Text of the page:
Following on from their charities breakfast roundtable, Moorhouse explores the theme of collaboration and competition between charities with Suzy Liddell from the Trussell Trust. As organisations navigate the uncertainty and turbulence of COVID-19, there has never been a greater need to come together and work collaboratively towards shared goals.
For many charity organisations, the future looks decidedly unsettled. Developing sustainable and reliable funding streams against a backdrop of increasingly complex regulatory requirements and a challenging financial environment has in recent years put significant pressure on the Third Sector.
In such a competitive landscape, it may seem natural for organisations to shore up their own borders rather than pro-actively collaborating with other charities. But does this ring true when we look at the current environment of the Third Sector? When I spoke to Suzy Liddell, Corporate Partnerships Manager at the Trussell Trust, a charity NGO who support a network of 1,200 foodbanks across the UK, she thinks this is changing. With more pressure now to innovate and not just rely on what’s worked before, charities are increasingly coming around to the idea that there are benefits to collaborating, teaming up and helping each other out.
It is already well documented that collaboration can deliver tangible benefits for organisations in the Third Sector. For example, hosting joint conferences, graduate recruitment schemes, and learning events, are an effective way to share costs, skills, and knowledge, and build long-term sustainability for organisations of all sizes. For small and medium size charities, the combined influence of several different organisations can open the door for better access to corporate partnerships. For the Trussell Trust, who work with other charities to alleviate hunger and poverty in the UK, teaming up puts them in a much stronger position than if they went it alone.
But can the benefits of collaboration go even further? For the Trussell Trust, working with others is central to their strategy. Providing emergency food and practical support to people in crisis is only one aspect of their work; the long-term mission is to end the need for food banks in the UK. This is an issue of such breadth and complexity, notes Suzy, that it isn’t something that any one organisation can fix. “A lot of what we do comes from campaigning for long-term change at a social and political level and the more voices you have saying the same thing the harder it is to ignore them.” This is certainly true in the case of the Trust’s #5WeeksTooLong campaign, which calls for an end to the five-week wait for Universal Credit payment. The campaign’s success has relied greatly on the cooperation and backing of a broad range of different organisations including Crisis, MacMillan Cancer Support, Mind, Scope, Centrepoint, and an extensive list of others.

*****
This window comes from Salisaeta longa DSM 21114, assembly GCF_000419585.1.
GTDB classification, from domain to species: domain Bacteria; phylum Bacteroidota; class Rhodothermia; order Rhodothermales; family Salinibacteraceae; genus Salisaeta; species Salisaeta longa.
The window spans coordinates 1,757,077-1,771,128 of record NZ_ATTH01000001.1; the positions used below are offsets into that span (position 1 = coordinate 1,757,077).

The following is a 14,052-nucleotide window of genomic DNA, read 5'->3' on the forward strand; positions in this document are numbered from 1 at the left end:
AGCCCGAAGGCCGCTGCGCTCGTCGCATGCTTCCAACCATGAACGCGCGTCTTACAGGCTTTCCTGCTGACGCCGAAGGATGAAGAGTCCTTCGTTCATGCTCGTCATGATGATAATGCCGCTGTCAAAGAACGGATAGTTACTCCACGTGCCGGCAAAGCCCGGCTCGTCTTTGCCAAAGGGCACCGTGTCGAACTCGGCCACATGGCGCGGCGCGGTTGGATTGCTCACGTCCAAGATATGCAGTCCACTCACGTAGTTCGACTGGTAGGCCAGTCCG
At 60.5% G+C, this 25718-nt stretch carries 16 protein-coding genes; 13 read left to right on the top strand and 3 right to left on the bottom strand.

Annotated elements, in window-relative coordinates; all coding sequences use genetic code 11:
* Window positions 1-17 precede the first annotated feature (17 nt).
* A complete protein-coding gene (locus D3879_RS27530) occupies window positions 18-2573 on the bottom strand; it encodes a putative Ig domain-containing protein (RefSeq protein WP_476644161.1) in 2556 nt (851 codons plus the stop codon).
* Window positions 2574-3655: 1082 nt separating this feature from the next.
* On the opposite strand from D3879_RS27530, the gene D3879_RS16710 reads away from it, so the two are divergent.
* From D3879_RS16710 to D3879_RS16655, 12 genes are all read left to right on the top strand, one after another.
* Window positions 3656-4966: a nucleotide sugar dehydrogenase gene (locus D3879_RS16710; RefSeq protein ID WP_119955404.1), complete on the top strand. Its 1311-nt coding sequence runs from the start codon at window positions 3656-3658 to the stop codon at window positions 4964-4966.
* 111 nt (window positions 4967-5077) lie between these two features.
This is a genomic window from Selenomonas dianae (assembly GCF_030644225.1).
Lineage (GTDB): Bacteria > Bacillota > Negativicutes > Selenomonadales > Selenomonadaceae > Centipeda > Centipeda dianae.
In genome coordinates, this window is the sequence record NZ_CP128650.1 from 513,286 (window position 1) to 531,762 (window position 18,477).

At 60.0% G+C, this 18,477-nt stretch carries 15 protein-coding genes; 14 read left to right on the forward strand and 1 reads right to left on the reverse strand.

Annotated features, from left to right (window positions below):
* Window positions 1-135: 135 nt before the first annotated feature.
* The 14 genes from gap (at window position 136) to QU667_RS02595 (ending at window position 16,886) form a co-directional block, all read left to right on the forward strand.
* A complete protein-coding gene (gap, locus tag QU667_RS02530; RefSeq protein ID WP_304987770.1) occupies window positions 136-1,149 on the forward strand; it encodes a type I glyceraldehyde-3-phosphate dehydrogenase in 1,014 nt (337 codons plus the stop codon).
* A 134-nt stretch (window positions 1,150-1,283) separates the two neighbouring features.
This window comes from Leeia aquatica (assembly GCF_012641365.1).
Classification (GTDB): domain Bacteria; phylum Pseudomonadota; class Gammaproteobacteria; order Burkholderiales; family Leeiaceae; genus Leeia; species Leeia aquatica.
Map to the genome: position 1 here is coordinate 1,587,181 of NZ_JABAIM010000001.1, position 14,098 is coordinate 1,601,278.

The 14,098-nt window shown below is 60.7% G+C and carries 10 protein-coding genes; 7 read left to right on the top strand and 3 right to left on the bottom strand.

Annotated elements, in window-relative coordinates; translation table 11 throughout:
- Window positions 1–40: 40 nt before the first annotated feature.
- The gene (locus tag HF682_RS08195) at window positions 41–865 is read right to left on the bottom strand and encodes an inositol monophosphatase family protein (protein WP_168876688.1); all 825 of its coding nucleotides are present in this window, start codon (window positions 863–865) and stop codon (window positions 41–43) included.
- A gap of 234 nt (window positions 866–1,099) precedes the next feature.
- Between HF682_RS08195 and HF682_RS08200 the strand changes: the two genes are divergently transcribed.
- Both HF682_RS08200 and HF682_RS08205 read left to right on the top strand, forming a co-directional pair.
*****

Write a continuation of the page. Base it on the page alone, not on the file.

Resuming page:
Perhaps one of the reasons why the campaign has been so influential is specifically because they’ve partnered with organisations you might not necessarily expect, MacMillan being a good example. “We see people who have gone through chemotherapy having to be referred to a food bank because of the financial impact that a cancer diagnosis has on their life and their families. Charities typically partner with someone very similar, but that really has to change. I think the key is partnering with someone completely different from you to get a broader perspective on the problem beyond what you already know. Anything else becomes a bit of an echo chamber.”
But Suzy stresses that it isn’t just the importance of the message that drives real benefit behind any successful collaboration; but what each organisation can bring to the table. “The Trussell Trust is in an unusual and powerful position because of the amount of data and research we produce specifically for the purpose of social advocacy. Charities can undervalue the importance of data. It gives us credibility with the public and provides evidence that can’t be ignored. That’s rare, even with big charities.” Vital to this is, what Suzy calls, nailing the basics. “It needs investment in the right places. The culture needs to be right; there needs to be freedom to think and innovate. This kind of investment needs to be at the heart of the organisation. It needs to be CEO-led or it’ll struggle to catch on.”
Perhaps one inherent advantage of the Trussell Trust is its size. “We’re a small to mid-size charity, so we don’t have the same bureaucracy that can often slow down decision making and hinder progress. When we started the #5WeeksTooLong campaign there weren’t lots of steering groups to get it off the ground. We just got the right people in a room and said, ‘let’s give it a shot and see what happens’. I think it would take a lot longer to get this off the ground in other large corporate businesses.”
While there are increasing trends towards collaboration, some Third Sector organisations are slow to change. “Lots of charities feel like they have to do something ‘different’ to stand out. But so many are ultimately fighting for the same thing and would be stronger if they stood together. As I say, I think that is changing. The Joseph Roundtree Foundation, for example, is developing a framework to create a joined-up voice to engage the public about the realities of poverty. That combined voice is the key. If it’s important then your voice needs to be as loud as possible.”
Moorhouse brings extensive experience helping organisations to navigate these types of organisational and whole system challenge. Our previous work with charities like the British Red Cross, the Royal British Legion, Help for Heroes and Citizens Advice, to name a few, allows us a unique perspective on the differences, challenges, and - crucially - similarities between organisations in the Third Sector.
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